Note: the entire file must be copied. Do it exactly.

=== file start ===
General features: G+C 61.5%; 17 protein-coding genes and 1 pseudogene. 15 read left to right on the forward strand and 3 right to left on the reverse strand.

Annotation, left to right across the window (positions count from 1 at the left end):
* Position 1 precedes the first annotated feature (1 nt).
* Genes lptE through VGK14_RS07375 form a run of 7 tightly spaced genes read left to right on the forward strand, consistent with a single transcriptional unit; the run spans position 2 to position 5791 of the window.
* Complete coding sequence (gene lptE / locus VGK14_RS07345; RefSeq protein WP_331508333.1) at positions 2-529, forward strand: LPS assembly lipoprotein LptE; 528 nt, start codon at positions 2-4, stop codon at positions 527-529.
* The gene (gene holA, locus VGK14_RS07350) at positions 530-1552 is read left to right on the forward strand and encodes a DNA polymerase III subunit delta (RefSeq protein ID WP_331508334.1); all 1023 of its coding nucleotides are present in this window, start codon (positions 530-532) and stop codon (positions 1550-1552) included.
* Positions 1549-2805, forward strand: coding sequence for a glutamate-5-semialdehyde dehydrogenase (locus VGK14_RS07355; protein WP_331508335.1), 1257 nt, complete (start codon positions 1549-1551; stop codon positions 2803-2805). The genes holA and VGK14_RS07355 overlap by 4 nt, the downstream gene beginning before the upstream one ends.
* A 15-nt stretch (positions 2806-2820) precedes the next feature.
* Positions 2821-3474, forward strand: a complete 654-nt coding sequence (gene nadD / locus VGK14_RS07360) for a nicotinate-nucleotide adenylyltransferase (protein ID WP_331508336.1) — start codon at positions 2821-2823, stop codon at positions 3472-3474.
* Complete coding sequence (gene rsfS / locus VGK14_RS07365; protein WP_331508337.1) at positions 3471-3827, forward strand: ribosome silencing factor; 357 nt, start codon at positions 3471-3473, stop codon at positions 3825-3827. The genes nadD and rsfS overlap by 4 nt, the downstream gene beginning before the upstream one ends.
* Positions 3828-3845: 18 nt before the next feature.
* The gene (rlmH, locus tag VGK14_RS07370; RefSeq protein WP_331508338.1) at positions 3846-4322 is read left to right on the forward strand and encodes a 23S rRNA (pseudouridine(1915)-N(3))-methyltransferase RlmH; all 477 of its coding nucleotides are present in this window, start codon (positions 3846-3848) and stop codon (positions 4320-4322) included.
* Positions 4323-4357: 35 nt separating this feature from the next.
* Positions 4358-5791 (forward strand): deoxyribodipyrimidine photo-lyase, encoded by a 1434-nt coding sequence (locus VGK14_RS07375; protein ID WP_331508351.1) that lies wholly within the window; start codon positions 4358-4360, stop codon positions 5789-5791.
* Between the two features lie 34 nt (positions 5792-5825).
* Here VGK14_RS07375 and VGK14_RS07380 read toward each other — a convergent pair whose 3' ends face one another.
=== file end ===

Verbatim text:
General features: G+C 61.5%; 17 protein-coding genes and 1 pseudogene. 15 read left to right on the forward strand and 3 right to left on the reverse strand.

Annotation, left to right across the window (positions count from 1 at the left end):
* Position 1 precedes the first annotated feature (1 nt).
* Genes lptE through VGK14_RS07375 form a run of 7 tightly spaced genes read left to right on the forward strand, consistent with a single transcriptional unit; the run spans position 2 to position 5791 of the window.
* Complete coding sequence (gene lptE / locus VGK14_RS07345; RefSeq protein WP_331508333.1) at positions 2-529, forward strand: LPS assembly lipoprotein LptE; 528 nt, start codon at positions 2-4, stop codon at positions 527-529.
* The gene (gene holA, locus VGK14_RS07350) at positions 530-1552 is read left to right on the forward strand and encodes a DNA polymerase III subunit delta (RefSeq protein ID WP_331508334.1); all 1023 of its coding nucleotides are present in this window, start codon (positions 530-532) and stop codon (positions 1550-1552) included.
* Positions 1549-2805, forward strand: coding sequence for a glutamate-5-semialdehyde dehydrogenase (locus VGK14_RS07355; protein WP_331508335.1), 1257 nt, complete (start codon positions 1549-1551; stop codon positions 2803-2805). The genes holA and VGK14_RS07355 overlap by 4 nt, the downstream gene beginning before the upstream one ends.
* A 15-nt stretch (positions 2806-2820) precedes the next feature.
* Positions 2821-3474, forward strand: a complete 654-nt coding sequence (gene nadD / locus VGK14_RS07360) for a nicotinate-nucleotide adenylyltransferase (protein ID WP_331508336.1) — start codon at positions 2821-2823, stop codon at positions 3472-3474.
* Complete coding sequence (gene rsfS / locus VGK14_RS07365; protein WP_331508337.1) at positions 3471-3827, forward strand: ribosome silencing factor; 357 nt, start codon at positions 3471-3473, stop codon at positions 3825-3827. The genes nadD and rsfS overlap by 4 nt, the downstream gene beginning before the upstream one ends.
* Positions 3828-3845: 18 nt before the next feature.
* The gene (rlmH, locus tag VGK14_RS07370; RefSeq protein WP_331508338.1) at positions 3846-4322 is read left to right on the forward strand and encodes a 23S rRNA (pseudouridine(1915)-N(3))-methyltransferase RlmH; all 477 of its coding nucleotides are present in this window, start codon (positions 3846-3848) and stop codon (positions 4320-4322) included.
* Positions 4323-4357: 35 nt separating this feature from the next.
* Positions 4358-5791 (forward strand): deoxyribodipyrimidine photo-lyase, encoded by a 1434-nt coding sequence (locus VGK14_RS07375; protein ID WP_331508351.1) that lies wholly within the window; start codon positions 4358-4360, stop codon positions 5789-5791.
* Between the two features lie 34 nt (positions 5792-5825).
* Here VGK14_RS07375 and VGK14_RS07380 read toward each other — a convergent pair whose 3' ends face one another.